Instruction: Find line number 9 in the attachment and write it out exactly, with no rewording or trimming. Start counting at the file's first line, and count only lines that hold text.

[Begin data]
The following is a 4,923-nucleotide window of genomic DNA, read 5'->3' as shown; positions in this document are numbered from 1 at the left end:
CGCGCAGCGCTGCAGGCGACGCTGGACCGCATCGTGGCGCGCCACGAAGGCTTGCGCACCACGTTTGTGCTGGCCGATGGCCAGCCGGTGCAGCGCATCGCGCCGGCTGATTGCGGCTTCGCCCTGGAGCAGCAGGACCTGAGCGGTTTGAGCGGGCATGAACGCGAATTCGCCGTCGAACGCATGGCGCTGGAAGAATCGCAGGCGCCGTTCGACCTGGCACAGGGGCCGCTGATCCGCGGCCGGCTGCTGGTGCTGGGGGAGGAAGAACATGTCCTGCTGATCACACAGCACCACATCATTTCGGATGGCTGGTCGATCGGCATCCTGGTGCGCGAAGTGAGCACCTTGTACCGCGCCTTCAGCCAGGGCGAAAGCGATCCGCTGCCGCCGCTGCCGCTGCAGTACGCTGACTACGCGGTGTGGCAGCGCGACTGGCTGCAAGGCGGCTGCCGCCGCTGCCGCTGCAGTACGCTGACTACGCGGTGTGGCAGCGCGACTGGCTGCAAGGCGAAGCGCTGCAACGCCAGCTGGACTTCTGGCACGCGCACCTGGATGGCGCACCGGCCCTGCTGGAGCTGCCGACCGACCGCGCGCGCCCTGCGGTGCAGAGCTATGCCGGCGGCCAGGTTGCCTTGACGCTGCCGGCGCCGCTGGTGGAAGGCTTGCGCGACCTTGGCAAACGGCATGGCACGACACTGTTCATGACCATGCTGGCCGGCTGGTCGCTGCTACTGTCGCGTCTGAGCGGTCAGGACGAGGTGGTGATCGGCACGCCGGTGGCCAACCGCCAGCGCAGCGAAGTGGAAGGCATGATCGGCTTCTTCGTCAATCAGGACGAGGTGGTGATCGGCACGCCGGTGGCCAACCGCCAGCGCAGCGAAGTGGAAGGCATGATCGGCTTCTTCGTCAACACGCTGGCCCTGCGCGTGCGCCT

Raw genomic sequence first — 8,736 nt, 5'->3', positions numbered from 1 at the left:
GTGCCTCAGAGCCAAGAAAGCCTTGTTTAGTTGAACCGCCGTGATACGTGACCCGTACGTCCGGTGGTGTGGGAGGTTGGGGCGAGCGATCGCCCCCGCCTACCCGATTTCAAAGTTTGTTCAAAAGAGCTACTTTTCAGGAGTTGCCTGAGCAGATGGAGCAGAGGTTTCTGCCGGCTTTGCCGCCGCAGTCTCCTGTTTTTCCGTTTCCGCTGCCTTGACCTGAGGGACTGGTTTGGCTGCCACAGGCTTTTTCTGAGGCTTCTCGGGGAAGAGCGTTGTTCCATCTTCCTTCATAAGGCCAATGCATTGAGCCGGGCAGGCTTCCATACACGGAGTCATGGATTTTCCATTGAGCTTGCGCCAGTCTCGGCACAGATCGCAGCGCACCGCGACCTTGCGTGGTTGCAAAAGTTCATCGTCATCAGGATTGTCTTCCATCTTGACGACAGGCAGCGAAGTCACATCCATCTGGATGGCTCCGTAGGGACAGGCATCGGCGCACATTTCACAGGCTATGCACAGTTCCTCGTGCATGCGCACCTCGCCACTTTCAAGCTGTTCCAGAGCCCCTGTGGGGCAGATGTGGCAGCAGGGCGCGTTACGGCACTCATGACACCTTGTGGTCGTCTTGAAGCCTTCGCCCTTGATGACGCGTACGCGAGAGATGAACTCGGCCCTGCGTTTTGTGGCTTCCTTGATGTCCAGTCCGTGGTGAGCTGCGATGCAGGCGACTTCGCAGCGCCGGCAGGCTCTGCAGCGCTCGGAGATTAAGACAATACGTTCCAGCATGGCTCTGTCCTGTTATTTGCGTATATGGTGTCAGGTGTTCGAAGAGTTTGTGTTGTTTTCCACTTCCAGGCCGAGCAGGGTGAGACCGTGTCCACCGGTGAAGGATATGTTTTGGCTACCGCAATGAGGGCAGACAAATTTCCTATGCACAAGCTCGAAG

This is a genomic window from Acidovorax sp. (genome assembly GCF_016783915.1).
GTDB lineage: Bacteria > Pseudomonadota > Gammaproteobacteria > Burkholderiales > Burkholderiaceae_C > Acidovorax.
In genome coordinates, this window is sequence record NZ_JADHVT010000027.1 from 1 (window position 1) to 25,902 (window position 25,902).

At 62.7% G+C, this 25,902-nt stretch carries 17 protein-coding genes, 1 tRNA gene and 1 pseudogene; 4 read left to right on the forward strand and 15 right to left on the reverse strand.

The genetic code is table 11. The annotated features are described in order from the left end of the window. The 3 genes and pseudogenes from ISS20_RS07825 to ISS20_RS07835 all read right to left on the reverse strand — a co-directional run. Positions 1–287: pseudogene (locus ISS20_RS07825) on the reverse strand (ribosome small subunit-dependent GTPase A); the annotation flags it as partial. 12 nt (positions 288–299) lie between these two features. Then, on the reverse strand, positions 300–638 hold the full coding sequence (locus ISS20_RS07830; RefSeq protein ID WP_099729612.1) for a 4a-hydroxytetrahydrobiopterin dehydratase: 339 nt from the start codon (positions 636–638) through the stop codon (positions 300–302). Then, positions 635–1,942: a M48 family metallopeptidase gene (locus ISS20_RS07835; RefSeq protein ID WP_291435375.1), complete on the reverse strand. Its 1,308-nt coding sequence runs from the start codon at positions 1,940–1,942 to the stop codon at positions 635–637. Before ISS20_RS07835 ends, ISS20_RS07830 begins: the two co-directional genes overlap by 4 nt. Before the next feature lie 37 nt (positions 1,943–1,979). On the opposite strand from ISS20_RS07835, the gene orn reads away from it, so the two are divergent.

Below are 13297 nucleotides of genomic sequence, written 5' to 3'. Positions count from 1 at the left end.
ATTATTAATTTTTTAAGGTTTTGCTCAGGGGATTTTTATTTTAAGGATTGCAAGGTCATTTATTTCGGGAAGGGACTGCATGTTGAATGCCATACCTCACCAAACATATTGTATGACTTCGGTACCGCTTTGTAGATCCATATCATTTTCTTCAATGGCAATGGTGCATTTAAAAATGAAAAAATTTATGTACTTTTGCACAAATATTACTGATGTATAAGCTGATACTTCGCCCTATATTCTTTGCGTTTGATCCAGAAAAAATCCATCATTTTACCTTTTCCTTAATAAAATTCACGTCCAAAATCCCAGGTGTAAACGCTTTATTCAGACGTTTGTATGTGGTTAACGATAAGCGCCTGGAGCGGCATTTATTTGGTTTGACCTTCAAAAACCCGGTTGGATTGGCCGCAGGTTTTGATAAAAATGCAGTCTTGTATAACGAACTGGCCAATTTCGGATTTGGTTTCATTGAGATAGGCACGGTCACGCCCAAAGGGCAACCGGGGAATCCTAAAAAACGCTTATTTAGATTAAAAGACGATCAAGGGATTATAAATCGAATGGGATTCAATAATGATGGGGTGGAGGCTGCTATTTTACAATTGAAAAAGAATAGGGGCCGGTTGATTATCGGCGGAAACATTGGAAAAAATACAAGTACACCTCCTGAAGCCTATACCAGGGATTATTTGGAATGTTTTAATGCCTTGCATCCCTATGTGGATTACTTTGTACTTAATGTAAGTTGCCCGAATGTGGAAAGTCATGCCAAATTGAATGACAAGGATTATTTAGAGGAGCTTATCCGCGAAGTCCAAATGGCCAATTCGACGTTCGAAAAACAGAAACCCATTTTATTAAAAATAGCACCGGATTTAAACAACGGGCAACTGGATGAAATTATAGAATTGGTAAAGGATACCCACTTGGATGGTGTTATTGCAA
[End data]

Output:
The genetic code is table 11. The annotated features are described in order from the left end of the window. The 3 genes and pseudogenes from ISS20_RS07825 to ISS20_RS07835 all read right to left on the reverse strand — a co-directional run. Positions 1–287: pseudogene (locus ISS20_RS07825) on the reverse strand (ribosome small subunit-dependent GTPase A); the annotation flags it as partial. 12 nt (positions 288–299) lie between these two features. Then, on the reverse strand, positions 300–638 hold the full coding sequence (locus ISS20_RS07830; RefSeq protein ID WP_099729612.1) for a 4a-hydroxytetrahydrobiopterin dehydratase: 339 nt from the start codon (positions 636–638) through the stop codon (positions 300–302). Then, positions 635–1,942: a M48 family metallopeptidase gene (locus ISS20_RS07835; RefSeq protein ID WP_291435375.1), complete on the reverse strand. Its 1,308-nt coding sequence runs from the start codon at positions 1,940–1,942 to the stop codon at positions 635–637. Before ISS20_RS07835 ends, ISS20_RS07830 begins: the two co-directional genes overlap by 4 nt. Before the next feature lie 37 nt (positions 1,943–1,979). On the opposite strand from ISS20_RS07835, the gene orn reads away from it, so the two are divergent.